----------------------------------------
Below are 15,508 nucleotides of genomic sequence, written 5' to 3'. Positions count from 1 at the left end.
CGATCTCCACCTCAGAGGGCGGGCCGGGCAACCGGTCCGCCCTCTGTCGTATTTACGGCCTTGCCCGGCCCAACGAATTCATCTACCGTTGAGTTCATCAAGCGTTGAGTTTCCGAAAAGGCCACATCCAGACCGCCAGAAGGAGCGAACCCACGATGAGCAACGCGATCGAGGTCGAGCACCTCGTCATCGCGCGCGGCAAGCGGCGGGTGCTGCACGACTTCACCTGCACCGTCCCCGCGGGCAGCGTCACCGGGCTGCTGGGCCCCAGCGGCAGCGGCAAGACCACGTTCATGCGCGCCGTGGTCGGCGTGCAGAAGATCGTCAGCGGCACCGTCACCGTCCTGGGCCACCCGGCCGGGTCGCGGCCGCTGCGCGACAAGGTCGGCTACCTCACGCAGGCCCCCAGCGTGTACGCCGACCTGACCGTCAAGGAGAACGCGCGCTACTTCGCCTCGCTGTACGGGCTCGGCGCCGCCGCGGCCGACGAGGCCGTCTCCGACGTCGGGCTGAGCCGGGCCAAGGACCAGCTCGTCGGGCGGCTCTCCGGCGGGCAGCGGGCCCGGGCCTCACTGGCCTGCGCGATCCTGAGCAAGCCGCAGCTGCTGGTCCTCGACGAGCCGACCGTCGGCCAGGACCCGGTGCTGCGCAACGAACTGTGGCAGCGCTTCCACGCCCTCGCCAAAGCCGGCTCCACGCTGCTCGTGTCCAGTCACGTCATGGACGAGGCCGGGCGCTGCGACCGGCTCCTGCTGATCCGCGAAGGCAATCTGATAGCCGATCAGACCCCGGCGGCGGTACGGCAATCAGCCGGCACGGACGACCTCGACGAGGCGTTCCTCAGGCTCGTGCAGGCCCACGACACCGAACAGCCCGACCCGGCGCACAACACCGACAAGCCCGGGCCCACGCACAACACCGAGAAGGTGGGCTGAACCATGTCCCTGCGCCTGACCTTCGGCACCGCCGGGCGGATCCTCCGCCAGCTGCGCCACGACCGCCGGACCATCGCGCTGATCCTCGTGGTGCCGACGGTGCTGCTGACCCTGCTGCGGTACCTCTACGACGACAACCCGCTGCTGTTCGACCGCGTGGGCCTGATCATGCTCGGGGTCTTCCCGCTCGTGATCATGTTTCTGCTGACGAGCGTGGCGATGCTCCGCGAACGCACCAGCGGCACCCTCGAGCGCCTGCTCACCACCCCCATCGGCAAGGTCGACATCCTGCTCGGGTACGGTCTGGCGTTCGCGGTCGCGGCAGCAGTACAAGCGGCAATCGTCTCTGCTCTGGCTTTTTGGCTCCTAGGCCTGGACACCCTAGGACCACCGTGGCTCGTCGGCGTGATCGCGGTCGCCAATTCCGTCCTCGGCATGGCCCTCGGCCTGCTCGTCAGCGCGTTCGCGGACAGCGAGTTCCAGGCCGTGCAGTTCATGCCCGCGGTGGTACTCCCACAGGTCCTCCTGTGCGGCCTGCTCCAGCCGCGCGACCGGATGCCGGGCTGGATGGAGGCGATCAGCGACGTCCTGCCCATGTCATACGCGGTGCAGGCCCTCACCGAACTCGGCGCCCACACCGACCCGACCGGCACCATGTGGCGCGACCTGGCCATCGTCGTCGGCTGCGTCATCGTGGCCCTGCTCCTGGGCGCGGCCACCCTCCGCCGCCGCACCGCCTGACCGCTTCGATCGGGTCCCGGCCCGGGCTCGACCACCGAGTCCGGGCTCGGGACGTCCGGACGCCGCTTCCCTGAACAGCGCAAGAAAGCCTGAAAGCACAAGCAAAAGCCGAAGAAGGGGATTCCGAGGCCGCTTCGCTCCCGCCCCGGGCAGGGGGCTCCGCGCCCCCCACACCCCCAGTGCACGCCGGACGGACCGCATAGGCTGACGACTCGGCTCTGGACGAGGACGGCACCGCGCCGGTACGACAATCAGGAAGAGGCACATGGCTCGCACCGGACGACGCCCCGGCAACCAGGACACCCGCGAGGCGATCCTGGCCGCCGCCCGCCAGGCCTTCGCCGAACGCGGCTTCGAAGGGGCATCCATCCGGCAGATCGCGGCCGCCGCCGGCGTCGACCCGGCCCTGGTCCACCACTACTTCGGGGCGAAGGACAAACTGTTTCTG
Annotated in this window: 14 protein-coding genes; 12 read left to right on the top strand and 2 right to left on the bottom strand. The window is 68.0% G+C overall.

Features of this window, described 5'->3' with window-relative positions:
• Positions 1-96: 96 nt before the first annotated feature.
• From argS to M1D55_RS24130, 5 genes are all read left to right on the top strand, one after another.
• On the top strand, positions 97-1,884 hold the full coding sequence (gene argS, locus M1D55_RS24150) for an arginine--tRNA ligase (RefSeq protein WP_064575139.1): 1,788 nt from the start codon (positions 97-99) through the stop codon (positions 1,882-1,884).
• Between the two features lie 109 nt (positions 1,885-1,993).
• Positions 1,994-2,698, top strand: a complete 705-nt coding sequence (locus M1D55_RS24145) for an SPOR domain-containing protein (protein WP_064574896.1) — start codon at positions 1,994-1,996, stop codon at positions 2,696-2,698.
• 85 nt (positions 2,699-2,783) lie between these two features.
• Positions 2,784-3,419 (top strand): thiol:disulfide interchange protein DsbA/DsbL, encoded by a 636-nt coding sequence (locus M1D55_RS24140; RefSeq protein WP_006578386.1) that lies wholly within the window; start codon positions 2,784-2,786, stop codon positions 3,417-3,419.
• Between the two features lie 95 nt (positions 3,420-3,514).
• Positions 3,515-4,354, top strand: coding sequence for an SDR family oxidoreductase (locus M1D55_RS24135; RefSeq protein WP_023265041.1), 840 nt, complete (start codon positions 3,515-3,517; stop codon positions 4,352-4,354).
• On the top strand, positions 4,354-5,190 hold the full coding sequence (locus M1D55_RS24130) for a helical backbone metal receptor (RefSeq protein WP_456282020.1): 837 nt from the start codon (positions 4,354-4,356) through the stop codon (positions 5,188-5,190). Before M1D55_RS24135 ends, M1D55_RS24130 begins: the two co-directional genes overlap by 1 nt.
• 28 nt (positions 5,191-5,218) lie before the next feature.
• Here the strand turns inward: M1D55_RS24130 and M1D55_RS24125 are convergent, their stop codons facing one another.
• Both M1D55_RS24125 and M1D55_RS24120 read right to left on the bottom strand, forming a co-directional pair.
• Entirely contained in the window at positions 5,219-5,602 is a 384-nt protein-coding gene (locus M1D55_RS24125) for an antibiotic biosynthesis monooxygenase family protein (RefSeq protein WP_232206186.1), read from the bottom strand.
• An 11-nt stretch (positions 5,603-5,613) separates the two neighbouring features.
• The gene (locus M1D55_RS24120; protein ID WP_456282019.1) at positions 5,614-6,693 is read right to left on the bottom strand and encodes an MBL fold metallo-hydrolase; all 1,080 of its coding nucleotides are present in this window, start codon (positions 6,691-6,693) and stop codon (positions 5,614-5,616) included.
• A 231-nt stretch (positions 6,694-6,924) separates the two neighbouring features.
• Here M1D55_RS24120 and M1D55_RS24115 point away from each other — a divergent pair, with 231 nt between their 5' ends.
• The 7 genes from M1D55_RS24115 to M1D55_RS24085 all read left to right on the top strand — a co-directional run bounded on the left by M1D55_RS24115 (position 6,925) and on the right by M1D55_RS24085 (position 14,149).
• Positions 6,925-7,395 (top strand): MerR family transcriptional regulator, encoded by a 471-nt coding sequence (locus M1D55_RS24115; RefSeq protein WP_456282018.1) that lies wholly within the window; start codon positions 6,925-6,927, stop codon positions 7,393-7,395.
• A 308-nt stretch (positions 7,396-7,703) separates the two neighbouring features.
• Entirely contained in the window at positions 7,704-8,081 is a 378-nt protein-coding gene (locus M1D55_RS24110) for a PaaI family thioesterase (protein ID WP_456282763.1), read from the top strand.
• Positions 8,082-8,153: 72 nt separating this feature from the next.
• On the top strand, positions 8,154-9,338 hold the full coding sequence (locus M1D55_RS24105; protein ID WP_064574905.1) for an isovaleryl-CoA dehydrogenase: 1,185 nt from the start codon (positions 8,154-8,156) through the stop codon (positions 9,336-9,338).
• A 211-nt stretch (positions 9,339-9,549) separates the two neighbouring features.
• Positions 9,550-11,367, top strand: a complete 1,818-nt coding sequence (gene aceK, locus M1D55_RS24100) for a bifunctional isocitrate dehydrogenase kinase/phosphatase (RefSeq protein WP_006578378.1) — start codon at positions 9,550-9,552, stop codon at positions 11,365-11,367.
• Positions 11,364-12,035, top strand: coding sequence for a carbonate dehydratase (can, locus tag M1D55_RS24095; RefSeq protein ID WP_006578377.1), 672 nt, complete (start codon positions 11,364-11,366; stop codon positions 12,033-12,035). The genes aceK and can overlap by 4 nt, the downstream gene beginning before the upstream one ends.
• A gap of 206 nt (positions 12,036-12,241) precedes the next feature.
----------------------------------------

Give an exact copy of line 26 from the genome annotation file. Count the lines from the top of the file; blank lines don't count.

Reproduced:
• Entirely contained in the window at positions 7,704-8,081 is a 378-nt protein-coding gene (locus M1D55_RS24110) for a PaaI family thioesterase (protein ID WP_456282763.1), read from the top strand.